Cristal chanced upon a Mexican-themed event that gave him unlimited supply of beer bottles, for a while, since the organizers also happened to own a bar. But even with tens of sacks full of bottles, Cristal only had two hands and two days a week to build inventory.
“I had to turn down different bazaar invites, even Common Room (a retail store that houses different local crafts) since I can’t keep up with the demand,” Cristal said. “I had to strategize.”
For months, he dedicated his weekends to creating more bottle tumblers and lamps. While his was the sole business which did glass upcycling for a while, Cristal knew he would have competitors soon enough. So he started to experiment on designs and added to his collection designs such as bottle clocks, ashtrays and pots for indoor plants. To keep a certain quality, he also began to invest on certain equipment.
“Even when I was the only one doing it for a while, I wanted to set a certain standard with my work. I wanted to be proud of showcasing my collection, not only to make a sale out of their interest in what I do,” Cristal said.
So when Common Room invited him again for a Christmas pop-up, Cristal thought his inventories were more than ready for the holiday rush. And boy, was he wrong. Not even lasting a week, his three-month worth of inventories were already sold-out on the first week of December 2015.
“Imagine my distress and of course, happiness from that news. It was a happy problem. It was the middle of [the] Christmas rush, and I was doing orders and delivering stocks,” Cristal said. “I was both overwhelmed and tired.”
That kept on even until January of this year. Cristal estimates that in 2015, he probably made Php 150,000 worth of gross sales, and that’s only out of his love for bottles.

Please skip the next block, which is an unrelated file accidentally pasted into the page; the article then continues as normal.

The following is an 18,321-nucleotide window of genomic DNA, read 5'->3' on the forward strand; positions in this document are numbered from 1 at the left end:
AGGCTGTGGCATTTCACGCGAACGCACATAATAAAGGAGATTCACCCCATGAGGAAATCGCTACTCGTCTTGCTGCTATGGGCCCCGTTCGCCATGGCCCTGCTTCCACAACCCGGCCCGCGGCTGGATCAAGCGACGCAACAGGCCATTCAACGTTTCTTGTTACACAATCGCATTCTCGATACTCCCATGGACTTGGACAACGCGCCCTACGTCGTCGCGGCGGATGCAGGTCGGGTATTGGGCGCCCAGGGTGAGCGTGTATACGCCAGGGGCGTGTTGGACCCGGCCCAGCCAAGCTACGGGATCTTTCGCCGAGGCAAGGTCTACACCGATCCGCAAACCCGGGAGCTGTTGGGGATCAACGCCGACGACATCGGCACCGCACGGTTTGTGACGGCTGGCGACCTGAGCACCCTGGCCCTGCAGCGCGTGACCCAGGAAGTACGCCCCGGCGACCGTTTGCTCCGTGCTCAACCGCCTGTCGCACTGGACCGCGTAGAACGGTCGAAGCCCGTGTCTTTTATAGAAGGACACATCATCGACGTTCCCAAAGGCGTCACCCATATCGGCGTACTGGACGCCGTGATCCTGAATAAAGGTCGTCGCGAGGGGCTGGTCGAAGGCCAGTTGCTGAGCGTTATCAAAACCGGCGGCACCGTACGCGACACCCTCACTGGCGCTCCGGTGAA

“I wouldn’t even be a hypocrite in saying that the money that I earned wasn’t the reason that kept me going. It was,” Cristal said. “Because it’s that hard-earned money that give my kids the books they want, the toys they wish for. There’s a different feeling in rewarding the people you love.”
When Cristal left his corporate job, he did so because he didn’t want to take over his family’s exporting business. His father was pushing him to take charge eventually, but knowing he wouldn’t be best for the job, he had to step away.
But after almost two years of raket as he called it, The Cristal Glass Shop somehow gave him the idea of the path he would love to take.
“This gave me a new perspective on things we throw away. We never really realize their value, and as clichéd as it may sound, there’s really money in trash,” Cristal said. “You just have to be creative enough to make something out of them.”
Eventually, the craftsman wants to have his own glass recycling facility that can make different products out of the waste he collects for upcycling. He envisions that it can produce new bottles, construction materials and even granite.
“I have so much bottle wastes that for me, my work still isn’t done. There’s still so much potential in glass. And I feel I’m still in a trial and error stage,” Cristal humbly expressed.
One of the final stages in the glass upcycling process is the sanding of the glass bottle’s sharp edges. This isn’t the hardest part, but ultimately the most time-consuming stage since the process can either take from 10 minutes to an hour, depending on a bottle’s thickness.
Cristal now supplies his crafts to four different locations in the metro and still, with only him running the show. But unlike the past year, he now has more inventories stocked, and operates under a better strategy. Cristal’s entrepreneurial life may be at its 30th minute-mark of sanding.
Elyssa Christine Lopez is Entrepreneur.com.ph's staff writer. Follow her on Twitter @elyssalopz.